But past voting patterns and present-day concerns suggest the picture is more complex.
Darrell Bricker, chief executive officer of Ipsos Public Affairs, said the 905 has proven to be a changeable and highly influential region over the past several federal and provincial elections.
Despite the size of the region and diversity of its population, Bricker said the 905 has tended to vote as a single wave that’s often tipped the balance in recent votes.
Dominance in the 905 has been crucial any time political power changed hands in Ontario since 1990. Mike Harris swept the 18 seats available in the region in 1995 before becoming premier, and Dalton McGuinty kicked off 15 years of Liberal reign after securing two-thirds of available seats in 2003.
This time, with 29 seats in play, Bricker said voters in the 905 region are even more likely to be kingmakers.
“These people out there, they’re the ones who are going to decide the election,” Bricker said. “And their values are similar whether they live in Milton or Markham.”
Richard Lorello, a 58-year-old IT manager from Kleinburg, north of Toronto, may present as a stereotypical 905 resident when he expresses distaste for Kathleen Wynne and her scandal-plagued Liberal government.
He, like residents across the region, voices frustration at soaring hydro rates that have prompted grand pledges from both opposing parties. But Lorello’s desire to see a renewable energy strategy remain in place would find sympathetic echoes among Toronto voters.
And he said an issue like transit, long believed to alienate voters outside of the downtown core, actually has considerable traction in his community as well.
“I know the city of Toronto has congestion issues, but there’s a lot of investment going on in Toronto as far as public transit,” he said. “I think generally people in the 905 would like to see a larger share of public transit dollars spent in the 905 area.”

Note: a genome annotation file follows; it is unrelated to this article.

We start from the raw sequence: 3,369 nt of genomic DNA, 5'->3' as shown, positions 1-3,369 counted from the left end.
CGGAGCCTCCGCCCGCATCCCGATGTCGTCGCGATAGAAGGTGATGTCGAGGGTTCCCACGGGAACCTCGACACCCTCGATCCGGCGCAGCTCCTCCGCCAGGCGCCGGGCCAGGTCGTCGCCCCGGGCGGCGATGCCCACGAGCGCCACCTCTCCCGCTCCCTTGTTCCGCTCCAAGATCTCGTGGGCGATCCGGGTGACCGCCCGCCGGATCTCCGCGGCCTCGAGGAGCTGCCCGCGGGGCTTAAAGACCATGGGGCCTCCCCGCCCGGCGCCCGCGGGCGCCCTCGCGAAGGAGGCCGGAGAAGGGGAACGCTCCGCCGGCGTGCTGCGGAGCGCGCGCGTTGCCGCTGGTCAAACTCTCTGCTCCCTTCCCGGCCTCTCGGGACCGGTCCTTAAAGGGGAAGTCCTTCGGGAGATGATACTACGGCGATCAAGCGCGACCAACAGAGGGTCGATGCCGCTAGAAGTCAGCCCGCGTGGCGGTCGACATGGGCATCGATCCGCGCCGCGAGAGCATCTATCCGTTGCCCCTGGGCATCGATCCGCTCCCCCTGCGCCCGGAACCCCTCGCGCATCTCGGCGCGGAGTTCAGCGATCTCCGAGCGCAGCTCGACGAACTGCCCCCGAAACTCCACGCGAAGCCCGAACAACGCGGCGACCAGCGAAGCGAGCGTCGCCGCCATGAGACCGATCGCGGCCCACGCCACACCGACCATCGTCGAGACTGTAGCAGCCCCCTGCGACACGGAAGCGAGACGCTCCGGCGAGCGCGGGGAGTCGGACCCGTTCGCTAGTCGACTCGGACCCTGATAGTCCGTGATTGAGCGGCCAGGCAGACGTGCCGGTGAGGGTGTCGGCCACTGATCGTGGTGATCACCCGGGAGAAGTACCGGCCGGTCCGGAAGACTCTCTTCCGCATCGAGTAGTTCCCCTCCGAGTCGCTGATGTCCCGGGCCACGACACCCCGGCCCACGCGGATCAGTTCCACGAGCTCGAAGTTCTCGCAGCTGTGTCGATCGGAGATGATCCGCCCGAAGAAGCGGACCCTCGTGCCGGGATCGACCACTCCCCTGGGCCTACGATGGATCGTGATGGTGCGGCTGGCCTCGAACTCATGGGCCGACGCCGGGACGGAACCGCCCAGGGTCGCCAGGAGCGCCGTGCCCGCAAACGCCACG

Transit would also be welcome in Scarborough, in Toronto’s east end, that features a demographic makeup comparable to some parts of the 905 despite featuring a 416 area code.
But pollsters expecting Scarborough residents to subscribe to the popular conception of a suburban voter would hear a different story if they were to visit the community centre that 63-year-old Enrique Robert runs.
Robert, who shares first-hand experiences with the immigrants and political refugees he sees each day, says the non-partisan political discussions that take place at the centre feature conversations on health care, poverty, and other issues related to the province’s social safety net. But chief among residents’ concerns is the need for decent jobs paying a living wage, he said.
“The purpose of the minimum wage is when you are an untrained worker you can have a poor but decent life,” he said. “That is not happening at this moment.”
But while the laundry list of topics motivating GTA voters may be as diverse as the voters themselves, there does appear to be one common thread — skepticism about the candidates vying for the chance to take the issues on.
Goguen, whose concern about gas prices is equalled by his eagerness to see more affordable child-care rates in the province, put it this way.
“These three candidates that are in there, they’ll say anything,” he said. “There’s no actual substance to their platforms except to bash each other.”
Michelle McQuigge, The Canadian Press